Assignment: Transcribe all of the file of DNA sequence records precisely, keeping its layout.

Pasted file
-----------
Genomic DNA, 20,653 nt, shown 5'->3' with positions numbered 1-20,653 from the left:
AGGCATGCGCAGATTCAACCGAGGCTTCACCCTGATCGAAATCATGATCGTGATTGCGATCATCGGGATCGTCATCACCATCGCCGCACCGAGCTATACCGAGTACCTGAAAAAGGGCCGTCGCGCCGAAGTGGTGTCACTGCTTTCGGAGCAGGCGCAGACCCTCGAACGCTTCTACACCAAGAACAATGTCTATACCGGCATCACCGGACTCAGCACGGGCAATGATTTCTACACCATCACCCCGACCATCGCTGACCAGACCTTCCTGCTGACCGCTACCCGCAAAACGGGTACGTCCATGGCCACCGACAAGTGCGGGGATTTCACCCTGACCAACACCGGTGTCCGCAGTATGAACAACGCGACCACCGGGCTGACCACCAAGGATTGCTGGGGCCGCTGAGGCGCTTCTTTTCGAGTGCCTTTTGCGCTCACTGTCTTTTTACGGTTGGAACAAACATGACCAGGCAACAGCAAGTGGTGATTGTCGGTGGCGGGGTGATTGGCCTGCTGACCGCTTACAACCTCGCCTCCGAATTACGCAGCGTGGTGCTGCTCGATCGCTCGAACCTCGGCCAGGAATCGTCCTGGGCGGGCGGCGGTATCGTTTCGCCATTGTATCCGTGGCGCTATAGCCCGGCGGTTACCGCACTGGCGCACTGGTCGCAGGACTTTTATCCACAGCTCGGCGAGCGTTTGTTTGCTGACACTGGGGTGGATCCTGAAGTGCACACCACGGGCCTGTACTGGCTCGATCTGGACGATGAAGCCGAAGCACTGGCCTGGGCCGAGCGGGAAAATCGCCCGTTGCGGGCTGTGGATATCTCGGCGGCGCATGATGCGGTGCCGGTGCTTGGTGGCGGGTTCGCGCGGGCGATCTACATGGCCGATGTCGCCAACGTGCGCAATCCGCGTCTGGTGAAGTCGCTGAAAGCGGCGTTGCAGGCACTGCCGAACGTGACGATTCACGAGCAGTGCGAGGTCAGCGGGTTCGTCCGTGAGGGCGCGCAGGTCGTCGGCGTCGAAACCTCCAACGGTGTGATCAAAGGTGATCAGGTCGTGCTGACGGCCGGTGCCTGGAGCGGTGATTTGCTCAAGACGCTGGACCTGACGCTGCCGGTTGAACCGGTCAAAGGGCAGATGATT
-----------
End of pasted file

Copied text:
Genomic DNA, 20,653 nt, shown 5'->3' with positions numbered 1-20,653 from the left:
AGGCATGCGCAGATTCAACCGAGGCTTCACCCTGATCGAAATCATGATCGTGATTGCGATCATCGGGATCGTCATCACCATCGCCGCACCGAGCTATACCGAGTACCTGAAAAAGGGCCGTCGCGCCGAAGTGGTGTCACTGCTTTCGGAGCAGGCGCAGACCCTCGAACGCTTCTACACCAAGAACAATGTCTATACCGGCATCACCGGACTCAGCACGGGCAATGATTTCTACACCATCACCCCGACCATCGCTGACCAGACCTTCCTGCTGACCGCTACCCGCAAAACGGGTACGTCCATGGCCACCGACAAGTGCGGGGATTTCACCCTGACCAACACCGGTGTCCGCAGTATGAACAACGCGACCACCGGGCTGACCACCAAGGATTGCTGGGGCCGCTGAGGCGCTTCTTTTCGAGTGCCTTTTGCGCTCACTGTCTTTTTACGGTTGGAACAAACATGACCAGGCAACAGCAAGTGGTGATTGTCGGTGGCGGGGTGATTGGCCTGCTGACCGCTTACAACCTCGCCTCCGAATTACGCAGCGTGGTGCTGCTCGATCGCTCGAACCTCGGCCAGGAATCGTCCTGGGCGGGCGGCGGTATCGTTTCGCCATTGTATCCGTGGCGCTATAGCCCGGCGGTTACCGCACTGGCGCACTGGTCGCAGGACTTTTATCCACAGCTCGGCGAGCGTTTGTTTGCTGACACTGGGGTGGATCCTGAAGTGCACACCACGGGCCTGTACTGGCTCGATCTGGACGATGAAGCCGAAGCACTGGCCTGGGCCGAGCGGGAAAATCGCCCGTTGCGGGCTGTGGATATCTCGGCGGCGCATGATGCGGTGCCGGTGCTTGGTGGCGGGTTCGCGCGGGCGATCTACATGGCCGATGTCGCCAACGTGCGCAATCCGCGTCTGGTGAAGTCGCTGAAAGCGGCGTTGCAGGCACTGCCGAACGTGACGATTCACGAGCAGTGCGAGGTCAGCGGGTTCGTCCGTGAGGGCGCGCAGGTCGTCGGCGTCGAAACCTCCAACGGTGTGATCAAAGGTGATCAGGTCGTGCTGACGGCCGGTGCCTGGAGCGGTGATTTGCTCAAGACGCTGGACCTGACGCTGCCGGTTGAACCGGTCAAAGGGCAGATGATT